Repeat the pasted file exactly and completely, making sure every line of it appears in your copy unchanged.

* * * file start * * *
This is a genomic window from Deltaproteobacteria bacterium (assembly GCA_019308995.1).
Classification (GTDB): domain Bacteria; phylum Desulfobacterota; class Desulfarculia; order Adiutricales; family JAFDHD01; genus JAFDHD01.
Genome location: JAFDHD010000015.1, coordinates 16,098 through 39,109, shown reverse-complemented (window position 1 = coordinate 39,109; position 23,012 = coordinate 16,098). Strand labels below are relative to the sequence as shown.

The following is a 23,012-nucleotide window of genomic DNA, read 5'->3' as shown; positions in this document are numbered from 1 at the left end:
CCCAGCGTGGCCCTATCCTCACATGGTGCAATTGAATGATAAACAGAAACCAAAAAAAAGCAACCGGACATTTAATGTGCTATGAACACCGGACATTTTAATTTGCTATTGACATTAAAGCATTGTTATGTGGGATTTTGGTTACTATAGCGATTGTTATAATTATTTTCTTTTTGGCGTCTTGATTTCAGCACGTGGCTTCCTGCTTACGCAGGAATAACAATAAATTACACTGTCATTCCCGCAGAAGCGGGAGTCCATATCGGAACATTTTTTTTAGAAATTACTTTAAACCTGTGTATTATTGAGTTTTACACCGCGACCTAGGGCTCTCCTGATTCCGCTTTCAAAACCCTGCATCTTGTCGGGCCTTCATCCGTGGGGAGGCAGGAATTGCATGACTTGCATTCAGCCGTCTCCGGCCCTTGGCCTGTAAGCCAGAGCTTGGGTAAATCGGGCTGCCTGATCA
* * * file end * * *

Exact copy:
This is a genomic window from Deltaproteobacteria bacterium (assembly GCA_019308995.1).
Classification (GTDB): domain Bacteria; phylum Desulfobacterota; class Desulfarculia; order Adiutricales; family JAFDHD01; genus JAFDHD01.
Genome location: JAFDHD010000015.1, coordinates 16,098 through 39,109, shown reverse-complemented (window position 1 = coordinate 39,109; position 23,012 = coordinate 16,098). Strand labels below are relative to the sequence as shown.

The following is a 23,012-nucleotide window of genomic DNA, read 5'->3' as shown; positions in this document are numbered from 1 at the left end:
CCCAGCGTGGCCCTATCCTCACATGGTGCAATTGAATGATAAACAGAAACCAAAAAAAAGCAACCGGACATTTAATGTGCTATGAACACCGGACATTTTAATTTGCTATTGACATTAAAGCATTGTTATGTGGGATTTTGGTTACTATAGCGATTGTTATAATTATTTTCTTTTTGGCGTCTTGATTTCAGCACGTGGCTTCCTGCTTACGCAGGAATAACAATAAATTACACTGTCATTCCCGCAGAAGCGGGAGTCCATATCGGAACATTTTTTTTAGAAATTACTTTAAACCTGTGTATTATTGAGTTTTACACCGCGACCTAGGGCTCTCCTGATTCCGCTTTCAAAACCCTGCATCTTGTCGGGCCTTCATCCGTGGGGAGGCAGGAATTGCATGACTTGCATTCAGCCGTCTCCGGCCCTTGGCCTGTAAGCCAGAGCTTGGGTAAATCGGGCTGCCTGATCA